That’s how I feel when I see wrongdoing in Jesus’ church.

It doesn’t matter if nobody is listening (or reading), or if I don’t use politically correct terms, or if I need to take a swipe at the behavior of Christian leaders on occasion … I have to speak out.

In fact, I’m not being true to either God or my giftedness if I remain silent.

That’s why I care so much about the involuntary termination of innocent pastors.  In fact, more of us need to speak up and say, “This is wrong and has got to stop.”

Enter Kent Crockett’s book Pastor Abusers: When Sheep Attack Their Shepherd.

While much of Crockett’s book overlaps with my book Church Coup, I love his fresh approach to the subject.

Let me share a few more quotes from his book:

“The devil is unmistakably the instigator of secret plots.  Nowhere in the Bible do we read about God calling for His people to meet secretly and plot the ousting [of] a pastor.  Instead, every instance in the New Testament of plots and secret meetings pertains to ungodly religious leaders who attacked God’s Son and His followers.”

While reading through the Psalms in The Message, I came upon Psalm 64 this morning.  David writes about his enemies:

They keep lists of the traps

they’re secretly set.

They say to each other,

“No one can catch us,

no one can detect our perfect crime.”

The Detective detects the mystery

in the dark of the cellar heart.

My friend Charles Chandler, executive director of the Ministering to Ministers Foundation, taught me that when leaders or churchgoers plot to force out their pastor, they will insist on strict confidentiality from the pastor when they inform him of their plans … and that the pastor does not have to comply with their wishes.  As Crockett states, “Satan loves to plot evil schemes under the dark veil of secrecy against God’s messengers …. It’s just too easy for these thugs to concoct stories or exaggerate incidents to discredit the pastor’s ministry and ruin his reputation.”

This paragraph made me both angry and sorrowful:

“The abusers will often approach your friends, trying to persuade them to come over to their side.  They’ll misrepresent the situation, distort the facts, and say, ‘Let us tell you our side of the story.’  If your friend is gullible or has a weak backbone, he or she will cave in to their exploitation, instead of standing up for what’s right.  It’s worth repeating – never underestimate the incredible power of a slanderer to alter people’s thinking.”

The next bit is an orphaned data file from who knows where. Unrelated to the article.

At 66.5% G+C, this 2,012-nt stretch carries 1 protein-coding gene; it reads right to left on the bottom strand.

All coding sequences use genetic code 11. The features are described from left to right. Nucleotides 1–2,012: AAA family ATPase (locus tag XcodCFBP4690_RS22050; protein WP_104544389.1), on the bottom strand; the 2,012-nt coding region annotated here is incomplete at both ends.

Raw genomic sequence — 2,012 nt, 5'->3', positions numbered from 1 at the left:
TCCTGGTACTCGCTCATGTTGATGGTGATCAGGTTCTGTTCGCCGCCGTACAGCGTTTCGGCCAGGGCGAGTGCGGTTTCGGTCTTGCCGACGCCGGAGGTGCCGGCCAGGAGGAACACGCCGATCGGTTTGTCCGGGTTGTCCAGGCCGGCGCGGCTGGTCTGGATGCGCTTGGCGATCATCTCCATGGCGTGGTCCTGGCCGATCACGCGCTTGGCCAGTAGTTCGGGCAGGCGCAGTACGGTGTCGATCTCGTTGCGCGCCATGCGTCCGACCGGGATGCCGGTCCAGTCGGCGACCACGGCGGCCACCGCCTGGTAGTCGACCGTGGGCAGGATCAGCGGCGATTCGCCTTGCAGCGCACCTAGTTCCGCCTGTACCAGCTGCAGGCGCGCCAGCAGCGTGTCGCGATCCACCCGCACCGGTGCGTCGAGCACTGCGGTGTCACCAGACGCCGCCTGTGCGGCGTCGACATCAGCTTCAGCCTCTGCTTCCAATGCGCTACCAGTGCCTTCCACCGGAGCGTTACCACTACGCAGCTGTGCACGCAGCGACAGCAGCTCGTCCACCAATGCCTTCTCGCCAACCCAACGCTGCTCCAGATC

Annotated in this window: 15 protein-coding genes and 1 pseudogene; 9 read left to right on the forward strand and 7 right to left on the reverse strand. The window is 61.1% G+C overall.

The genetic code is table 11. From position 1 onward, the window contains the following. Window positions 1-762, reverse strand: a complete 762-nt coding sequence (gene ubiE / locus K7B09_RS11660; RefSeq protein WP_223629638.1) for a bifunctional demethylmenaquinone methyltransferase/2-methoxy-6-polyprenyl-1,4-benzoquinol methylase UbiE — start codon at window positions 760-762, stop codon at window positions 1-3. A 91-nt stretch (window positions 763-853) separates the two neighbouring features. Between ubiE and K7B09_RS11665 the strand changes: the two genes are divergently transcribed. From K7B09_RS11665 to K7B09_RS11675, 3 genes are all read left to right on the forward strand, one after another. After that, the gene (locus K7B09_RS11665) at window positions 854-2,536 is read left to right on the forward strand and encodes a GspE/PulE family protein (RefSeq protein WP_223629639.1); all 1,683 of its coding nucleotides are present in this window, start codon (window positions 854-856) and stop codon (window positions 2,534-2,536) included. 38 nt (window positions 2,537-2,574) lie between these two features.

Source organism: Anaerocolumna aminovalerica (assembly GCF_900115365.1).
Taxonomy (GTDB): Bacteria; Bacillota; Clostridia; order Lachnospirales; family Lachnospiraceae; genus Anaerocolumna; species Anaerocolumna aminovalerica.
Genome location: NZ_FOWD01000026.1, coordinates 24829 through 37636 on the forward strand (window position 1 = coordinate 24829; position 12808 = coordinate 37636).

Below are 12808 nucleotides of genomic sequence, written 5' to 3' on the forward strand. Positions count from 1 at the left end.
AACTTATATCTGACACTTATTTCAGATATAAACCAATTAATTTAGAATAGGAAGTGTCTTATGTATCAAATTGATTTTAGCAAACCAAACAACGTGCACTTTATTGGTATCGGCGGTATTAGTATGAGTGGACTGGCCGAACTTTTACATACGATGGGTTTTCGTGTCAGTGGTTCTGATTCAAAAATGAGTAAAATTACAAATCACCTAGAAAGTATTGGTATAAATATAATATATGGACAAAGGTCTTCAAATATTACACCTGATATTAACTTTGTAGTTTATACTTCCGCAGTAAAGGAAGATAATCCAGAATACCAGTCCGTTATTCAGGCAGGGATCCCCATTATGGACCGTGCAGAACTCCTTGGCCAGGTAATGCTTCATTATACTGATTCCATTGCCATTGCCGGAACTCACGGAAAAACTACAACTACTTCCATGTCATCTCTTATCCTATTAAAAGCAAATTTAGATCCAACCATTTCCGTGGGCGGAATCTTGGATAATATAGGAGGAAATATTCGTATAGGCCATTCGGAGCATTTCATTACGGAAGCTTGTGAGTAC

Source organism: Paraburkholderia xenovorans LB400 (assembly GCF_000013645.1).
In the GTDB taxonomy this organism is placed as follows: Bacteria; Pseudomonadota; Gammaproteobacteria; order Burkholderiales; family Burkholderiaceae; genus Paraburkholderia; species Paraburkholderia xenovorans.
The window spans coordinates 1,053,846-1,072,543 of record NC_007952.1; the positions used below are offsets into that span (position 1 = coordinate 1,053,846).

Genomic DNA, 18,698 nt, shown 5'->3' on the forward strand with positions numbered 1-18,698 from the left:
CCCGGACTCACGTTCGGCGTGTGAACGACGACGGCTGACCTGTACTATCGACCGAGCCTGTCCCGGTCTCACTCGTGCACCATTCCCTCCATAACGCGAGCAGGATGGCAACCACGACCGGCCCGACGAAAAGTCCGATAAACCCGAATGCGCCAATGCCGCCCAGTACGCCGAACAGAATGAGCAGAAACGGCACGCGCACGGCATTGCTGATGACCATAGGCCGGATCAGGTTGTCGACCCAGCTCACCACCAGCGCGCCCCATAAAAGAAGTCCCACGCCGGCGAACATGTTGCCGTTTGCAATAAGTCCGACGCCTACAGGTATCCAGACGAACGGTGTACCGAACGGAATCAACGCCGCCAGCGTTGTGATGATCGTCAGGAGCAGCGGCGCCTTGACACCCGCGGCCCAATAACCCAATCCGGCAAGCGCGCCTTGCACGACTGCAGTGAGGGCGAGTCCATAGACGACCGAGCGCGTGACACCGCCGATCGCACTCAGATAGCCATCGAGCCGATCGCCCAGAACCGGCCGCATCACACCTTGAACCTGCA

I believe that slander is the number one weapon in Satan’s arsenal against pastors.  When half-truths, innuendos, and exaggerations are piled one on top of another, too many Christians choose to believe the “charges” rather than ask, “How do you know these charges are true?” or ask, “What kind of biblical process has been used to uncover this information?”

And the first thing anyone who hears such charges should do is contact the pastor immediately and ask him whether the charges are true.

In his chapter “The Silent Majority,” Crockett laments churchgoers who passively allow their pastor to take a beating without coming to his defense:

“Your supporters understand these antagonists are determined to run you off, and they prefer to stay out of the line of fire when it happens.  When the faction begins persecuting you, the depth of your supporters’ spiritual walk will determine which position they’ll take and which side they’ll choose.”

There are friends from my last ministry who have told me how sorry they are that they did not speak up for me when I was being publicly accused of wrongdoing.  I have never blamed them for remaining silent because it’s rare for Christians to publicly support their pastor when he’s under attack.  But I do believe them when they say that they will never let this happen again.

Unfortunately, too many believers are fooled by the following tactic.  Pastor Mike Johnston stated that he and his wife were friends with a woman for 25 years … and that she pledged loyalty to them … but then:

“I failed to take into account the slander factor, which is the exponential power a phantom allegation proclaimed through an alliance of troublemakers.  These particular pastor abusers banded together and fed her misinformation, which she never challenged.  Since the accusers kept repeating their lies, it convinced her that they must be telling the truth.  Without asking me to respond to their charges, she swallowed the bait, reneged on her promise, and joined their team.  After three months of unreturned phone calls, it became painfully evident our lifelong friend wanted nothing more to do with us.”